r&d

Federal science & engineering support to universities declines

At least 1,016 academic institutions across the U.S.  received federal support for a range of science and engineering functions in FY 2015, according to the latest survey from National Science Foundation. While the total was up slightly from the 1,003 institutions reported in the previous year, NSF also found that larger community divided a federal pie that was 3 percent or $900 million less than 2014, in constant dollars.  The FY 2015 total figure of $27,747 million was 6 percent less than the 2012 total of $29,580 million, also in constant dollars. 

ARPA-E successful in short term, needs longer life

Although it has been slated for elimination under the president’s proposed budget, the Advanced Research Projects Agency-Energy (ARPA-E) program is making progress toward achieving its statutory mission and goals, and it “cannot reasonably be expected to have completely fulfilled those goals given so few years of operation and the size of its budget.” That is among the findings released this week by the National Academies of Sciences, Engineering and Medicine (NASEM) in its assessment of ARPA-E. The project was overseen by the Board on Science, Technology, and Economic Policy (STEP) and was tasked with assessing ARPA-E’s progress toward achieving its statutory mission and goals, and determining whether it is on a trajectory to achieve them. In short, the answer is that it is.

MI’s research corridor spurs state economy

Michigan’s University Research Corridor, an alliance of Michigan State University, the University of Michigan and Wayne State University, conducted $1.2 billion in academic R&D in the life, medical and health sciences, and served as a stabilizing force to the state’s economy as one of the only sectors that grew during the 2000s. Those are among the findings of the 2017 URC sector report, which was prepared by Public Sector Consultants. The report, Leading Discovery: URC Contributions to the Life, Medical and Health Sciences, notes that employment in the life, medical and health sciences sector, which accounts for one in eight jobs in Michigan, is up 18.9 percent since 2000, compared to overall Michigan employment, which is down 9.3 percent.

NIH considers limits on individual research funding; impacts examined

In part one of two, SSTI will examine NIH’s proposed changes that will place limits on individual researcher funding.

On May 2, the National Institutes of Health (NIH) announced that it intends to implement a new approach to grant funding with the purpose of increasing the number of researchers receiving grants. These proposed changes are due to a highly skewed distribution of NIH funding with 10 percent of NIH-funded investigators receiving over 40 percent of funding. NIH intends to roll out specific policies and procedures as part of the new approach – titled the Grant Support Index (GSI) – that will assess effectiveness of NIH research investments. During this time, NIH also will seek feedback from on how best to implement the individual grant funding limits.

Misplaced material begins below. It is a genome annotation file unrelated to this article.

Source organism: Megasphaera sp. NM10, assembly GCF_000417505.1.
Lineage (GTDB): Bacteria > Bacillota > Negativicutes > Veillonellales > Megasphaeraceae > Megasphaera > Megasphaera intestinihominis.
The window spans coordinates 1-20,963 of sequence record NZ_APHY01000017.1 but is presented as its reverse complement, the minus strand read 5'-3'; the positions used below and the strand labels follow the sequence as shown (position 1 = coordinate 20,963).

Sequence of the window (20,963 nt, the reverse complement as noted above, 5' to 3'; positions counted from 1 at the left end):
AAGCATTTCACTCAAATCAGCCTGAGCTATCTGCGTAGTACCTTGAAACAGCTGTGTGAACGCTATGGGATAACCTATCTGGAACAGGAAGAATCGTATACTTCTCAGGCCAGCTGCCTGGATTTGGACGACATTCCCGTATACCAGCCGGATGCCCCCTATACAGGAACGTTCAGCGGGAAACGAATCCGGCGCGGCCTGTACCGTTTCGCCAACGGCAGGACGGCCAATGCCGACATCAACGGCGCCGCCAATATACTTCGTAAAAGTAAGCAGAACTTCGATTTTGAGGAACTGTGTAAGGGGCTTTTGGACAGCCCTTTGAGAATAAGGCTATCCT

U.S. companies investing in foreign R&D

U.S. companies spent 18 percent of their research and development dollars outside of the United States in 2013, according to data recently released by the NSF. The $73 billion in foreign R&D is concentrated in the information industry, pharmaceuticals, semiconductors, and automobiles and parts. Those four industries accounted for 52 percent of all foreign R&D performance by U.S.

House Science Committee advancing R&D changes

The U.S. House Science Committee released a letter last week reasserting the majority party’s interest in setting R&D priorities for federal science agencies and supporting appropriation levels that generally align with the White House’s budget blueprint. The letter notes priorities for most of the $42 billion in R&D budgets within the committee’s purview.

University-industry collaboration drives academic productivity, openness

While some researchers contend that university-industry collaboration may corrupt the academic ideal of open sciences and reduce academic productivity, researchers from the London Business School (LBS) and University of Southern California (USC) found that university-industry research collaborations – in certain situations – can lead to more publications but fewer patents than similar academic studies without industry partners. These findings would indicate that such collaboration can actually stimulate open science and increase academic productivity, rather than weaken it.

Top Stories from 2016 and a Preview of 2017

This week, we take a look at the top SSTI Weekly Digest stories from 2016 and give you an idea of what to look for in the coming months.

Cures Act Provides Research Funding, Direction

The 21st Century Cures Act was signed by President Obama on Tuesday and is broadly intended to facilitate the research, development and transfer of medical discoveries in order to better-address diseases affecting American people. While the bill has received mainstream coverage for its bipartisanship – the core authors were two Democrats and two Republicans – and billions in new research spending – more than $5 billion in authorizations – the text also contains potentially significant changes for federally-supported medical research policy.

Useful Stats: 50 State Table Reveals University R&D Change Over Five Years

Nearly half of the U.S. states and the District of Columbia saw a 10 percent or greater increase in higher education R&D expenditures from FY 2010 to FY 2015 with five of those states (Connecticut, Georgia, Massachusetts, Nebraska, and Utah) seeing at least a 20 percent change, according to the National Science Foundation’s (NSF) Higher Education Research and Development (HERD) survey for 2015. Between FY10-15 overall U.S. research and development (R&D) spending at U.S.

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